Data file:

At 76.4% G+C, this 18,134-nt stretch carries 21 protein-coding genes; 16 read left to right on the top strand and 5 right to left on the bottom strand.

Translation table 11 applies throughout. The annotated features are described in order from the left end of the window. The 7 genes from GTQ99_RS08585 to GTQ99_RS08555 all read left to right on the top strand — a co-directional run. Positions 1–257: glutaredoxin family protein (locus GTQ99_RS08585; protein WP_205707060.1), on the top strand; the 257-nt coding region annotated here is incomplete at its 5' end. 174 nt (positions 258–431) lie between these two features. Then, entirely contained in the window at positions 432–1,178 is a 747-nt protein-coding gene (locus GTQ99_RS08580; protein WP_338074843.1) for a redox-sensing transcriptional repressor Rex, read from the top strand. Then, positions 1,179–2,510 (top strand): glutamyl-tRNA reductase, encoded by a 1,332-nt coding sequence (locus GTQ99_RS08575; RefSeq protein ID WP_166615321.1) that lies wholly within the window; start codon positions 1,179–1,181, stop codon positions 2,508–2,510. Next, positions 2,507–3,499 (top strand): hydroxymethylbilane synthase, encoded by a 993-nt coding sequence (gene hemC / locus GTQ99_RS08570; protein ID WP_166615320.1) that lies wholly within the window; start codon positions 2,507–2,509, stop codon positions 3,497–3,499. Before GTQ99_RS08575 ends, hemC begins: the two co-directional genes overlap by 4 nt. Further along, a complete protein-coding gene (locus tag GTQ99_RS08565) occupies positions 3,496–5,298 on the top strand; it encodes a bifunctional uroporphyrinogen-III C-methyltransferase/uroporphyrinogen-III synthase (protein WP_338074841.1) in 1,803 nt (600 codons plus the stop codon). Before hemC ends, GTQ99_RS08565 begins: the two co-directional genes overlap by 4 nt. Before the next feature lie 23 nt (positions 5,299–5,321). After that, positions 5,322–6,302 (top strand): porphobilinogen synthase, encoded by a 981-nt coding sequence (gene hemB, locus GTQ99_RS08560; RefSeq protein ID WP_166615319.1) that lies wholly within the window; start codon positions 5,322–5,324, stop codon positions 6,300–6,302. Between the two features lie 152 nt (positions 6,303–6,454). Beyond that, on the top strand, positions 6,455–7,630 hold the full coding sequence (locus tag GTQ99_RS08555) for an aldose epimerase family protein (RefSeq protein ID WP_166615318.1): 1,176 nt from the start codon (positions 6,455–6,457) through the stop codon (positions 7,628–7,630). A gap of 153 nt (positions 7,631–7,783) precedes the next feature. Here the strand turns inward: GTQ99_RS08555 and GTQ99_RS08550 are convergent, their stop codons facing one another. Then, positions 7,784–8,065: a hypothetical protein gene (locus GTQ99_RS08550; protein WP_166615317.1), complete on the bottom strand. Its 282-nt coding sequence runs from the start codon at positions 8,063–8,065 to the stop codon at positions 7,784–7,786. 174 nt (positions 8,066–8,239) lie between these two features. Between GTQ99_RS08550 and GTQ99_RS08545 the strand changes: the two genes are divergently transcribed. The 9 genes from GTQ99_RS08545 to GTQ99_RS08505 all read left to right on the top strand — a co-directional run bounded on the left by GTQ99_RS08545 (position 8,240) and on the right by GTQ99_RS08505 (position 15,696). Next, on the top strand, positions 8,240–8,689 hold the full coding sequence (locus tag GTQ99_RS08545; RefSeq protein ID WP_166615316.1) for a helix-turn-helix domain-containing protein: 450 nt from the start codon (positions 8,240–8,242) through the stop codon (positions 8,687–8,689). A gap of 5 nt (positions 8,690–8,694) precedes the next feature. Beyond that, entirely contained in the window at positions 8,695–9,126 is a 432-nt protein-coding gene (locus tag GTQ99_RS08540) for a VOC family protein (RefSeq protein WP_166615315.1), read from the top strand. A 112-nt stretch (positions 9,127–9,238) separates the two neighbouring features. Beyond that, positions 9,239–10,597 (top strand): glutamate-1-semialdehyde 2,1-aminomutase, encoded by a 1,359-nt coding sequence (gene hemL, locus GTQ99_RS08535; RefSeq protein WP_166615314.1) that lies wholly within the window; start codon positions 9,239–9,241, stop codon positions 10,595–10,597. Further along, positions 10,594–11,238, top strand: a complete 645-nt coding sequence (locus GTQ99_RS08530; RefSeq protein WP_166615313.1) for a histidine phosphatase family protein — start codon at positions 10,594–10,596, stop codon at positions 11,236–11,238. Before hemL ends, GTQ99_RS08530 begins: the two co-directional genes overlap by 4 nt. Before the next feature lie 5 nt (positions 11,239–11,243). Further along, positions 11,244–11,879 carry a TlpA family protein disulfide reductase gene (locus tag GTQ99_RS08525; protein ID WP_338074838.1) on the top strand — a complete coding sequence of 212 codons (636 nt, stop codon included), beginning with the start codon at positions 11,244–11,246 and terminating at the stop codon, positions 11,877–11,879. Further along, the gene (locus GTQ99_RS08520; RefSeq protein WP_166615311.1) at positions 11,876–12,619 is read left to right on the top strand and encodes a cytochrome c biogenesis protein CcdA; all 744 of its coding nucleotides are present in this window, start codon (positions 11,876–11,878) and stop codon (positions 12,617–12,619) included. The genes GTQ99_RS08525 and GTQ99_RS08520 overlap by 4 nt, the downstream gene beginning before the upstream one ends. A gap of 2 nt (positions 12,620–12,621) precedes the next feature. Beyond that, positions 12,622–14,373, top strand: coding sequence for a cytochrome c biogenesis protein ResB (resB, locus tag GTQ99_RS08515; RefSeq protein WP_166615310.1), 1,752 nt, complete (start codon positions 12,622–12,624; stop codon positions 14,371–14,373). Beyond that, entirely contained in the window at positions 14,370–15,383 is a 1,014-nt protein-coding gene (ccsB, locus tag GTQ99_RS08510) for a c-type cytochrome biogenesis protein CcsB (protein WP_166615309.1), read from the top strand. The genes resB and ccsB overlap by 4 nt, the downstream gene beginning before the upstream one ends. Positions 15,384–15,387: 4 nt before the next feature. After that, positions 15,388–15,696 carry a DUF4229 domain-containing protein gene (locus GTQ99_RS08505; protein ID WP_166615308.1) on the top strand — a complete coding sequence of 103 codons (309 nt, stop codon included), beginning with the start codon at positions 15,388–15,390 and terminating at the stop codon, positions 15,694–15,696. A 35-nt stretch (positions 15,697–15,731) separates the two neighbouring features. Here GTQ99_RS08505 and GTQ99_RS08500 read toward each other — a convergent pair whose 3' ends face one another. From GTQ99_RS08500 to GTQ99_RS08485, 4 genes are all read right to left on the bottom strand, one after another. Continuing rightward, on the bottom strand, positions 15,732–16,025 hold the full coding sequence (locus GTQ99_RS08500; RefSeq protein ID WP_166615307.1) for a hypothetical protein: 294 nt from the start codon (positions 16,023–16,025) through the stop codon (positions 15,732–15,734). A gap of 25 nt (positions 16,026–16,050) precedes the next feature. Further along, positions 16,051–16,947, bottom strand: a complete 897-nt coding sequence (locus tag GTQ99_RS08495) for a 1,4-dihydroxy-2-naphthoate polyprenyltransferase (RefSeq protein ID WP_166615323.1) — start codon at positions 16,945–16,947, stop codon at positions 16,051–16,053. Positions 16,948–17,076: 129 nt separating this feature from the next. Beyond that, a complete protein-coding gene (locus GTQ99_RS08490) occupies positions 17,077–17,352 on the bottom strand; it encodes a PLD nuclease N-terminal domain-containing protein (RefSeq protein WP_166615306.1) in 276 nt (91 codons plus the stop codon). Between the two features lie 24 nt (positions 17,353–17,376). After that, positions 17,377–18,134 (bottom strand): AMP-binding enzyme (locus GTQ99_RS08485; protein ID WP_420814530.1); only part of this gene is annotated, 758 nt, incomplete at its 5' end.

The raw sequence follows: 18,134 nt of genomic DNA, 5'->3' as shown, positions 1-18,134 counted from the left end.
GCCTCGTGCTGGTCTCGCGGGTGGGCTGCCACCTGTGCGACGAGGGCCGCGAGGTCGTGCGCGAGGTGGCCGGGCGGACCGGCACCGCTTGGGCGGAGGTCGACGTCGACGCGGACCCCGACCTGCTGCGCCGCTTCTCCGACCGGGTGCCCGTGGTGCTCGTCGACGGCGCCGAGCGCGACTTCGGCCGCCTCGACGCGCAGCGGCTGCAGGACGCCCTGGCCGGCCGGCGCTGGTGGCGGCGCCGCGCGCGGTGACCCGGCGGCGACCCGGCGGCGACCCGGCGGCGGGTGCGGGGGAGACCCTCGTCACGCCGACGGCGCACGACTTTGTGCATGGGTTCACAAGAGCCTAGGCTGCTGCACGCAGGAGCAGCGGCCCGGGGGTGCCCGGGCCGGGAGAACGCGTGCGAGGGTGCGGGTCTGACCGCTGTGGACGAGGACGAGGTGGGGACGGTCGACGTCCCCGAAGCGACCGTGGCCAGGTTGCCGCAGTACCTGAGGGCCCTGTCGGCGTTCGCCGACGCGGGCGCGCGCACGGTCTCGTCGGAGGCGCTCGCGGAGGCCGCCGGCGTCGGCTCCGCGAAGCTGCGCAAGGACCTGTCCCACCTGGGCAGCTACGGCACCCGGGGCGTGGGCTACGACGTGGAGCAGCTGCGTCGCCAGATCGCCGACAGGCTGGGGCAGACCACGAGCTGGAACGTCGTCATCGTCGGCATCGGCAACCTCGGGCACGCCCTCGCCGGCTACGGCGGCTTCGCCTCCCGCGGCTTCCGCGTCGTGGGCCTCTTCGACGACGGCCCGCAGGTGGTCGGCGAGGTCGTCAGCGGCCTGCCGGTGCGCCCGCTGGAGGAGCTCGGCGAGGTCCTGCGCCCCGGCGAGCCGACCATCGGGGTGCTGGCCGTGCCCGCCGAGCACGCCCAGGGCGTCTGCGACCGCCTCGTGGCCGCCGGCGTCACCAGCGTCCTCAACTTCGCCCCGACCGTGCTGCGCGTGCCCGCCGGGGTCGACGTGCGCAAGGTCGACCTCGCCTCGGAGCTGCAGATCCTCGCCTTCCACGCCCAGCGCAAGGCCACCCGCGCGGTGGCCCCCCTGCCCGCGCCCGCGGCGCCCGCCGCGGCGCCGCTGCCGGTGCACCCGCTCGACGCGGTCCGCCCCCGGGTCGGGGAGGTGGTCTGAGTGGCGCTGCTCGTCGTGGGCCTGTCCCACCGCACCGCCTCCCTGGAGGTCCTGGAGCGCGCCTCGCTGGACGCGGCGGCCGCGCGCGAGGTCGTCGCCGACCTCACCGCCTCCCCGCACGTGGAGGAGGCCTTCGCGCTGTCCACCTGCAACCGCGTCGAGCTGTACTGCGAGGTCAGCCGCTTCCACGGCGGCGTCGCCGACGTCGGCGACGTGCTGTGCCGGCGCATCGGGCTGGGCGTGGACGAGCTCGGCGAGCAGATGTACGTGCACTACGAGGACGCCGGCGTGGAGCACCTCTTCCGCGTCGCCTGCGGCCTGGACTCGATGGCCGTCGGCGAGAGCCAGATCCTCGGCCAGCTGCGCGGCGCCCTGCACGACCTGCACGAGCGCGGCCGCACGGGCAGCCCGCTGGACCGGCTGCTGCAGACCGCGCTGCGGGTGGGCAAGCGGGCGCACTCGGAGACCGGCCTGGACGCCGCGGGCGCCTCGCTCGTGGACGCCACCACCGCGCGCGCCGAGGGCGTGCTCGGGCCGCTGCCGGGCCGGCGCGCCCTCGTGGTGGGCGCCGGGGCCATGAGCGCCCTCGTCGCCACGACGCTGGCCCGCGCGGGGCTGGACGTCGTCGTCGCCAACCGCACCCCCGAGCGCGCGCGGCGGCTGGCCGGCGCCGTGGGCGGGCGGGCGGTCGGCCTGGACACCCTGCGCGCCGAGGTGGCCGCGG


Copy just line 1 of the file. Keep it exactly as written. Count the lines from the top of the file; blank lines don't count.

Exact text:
At 76.4% G+C, this 18,134-nt stretch carries 21 protein-coding genes; 16 read left to right on the top strand and 5 right to left on the bottom strand.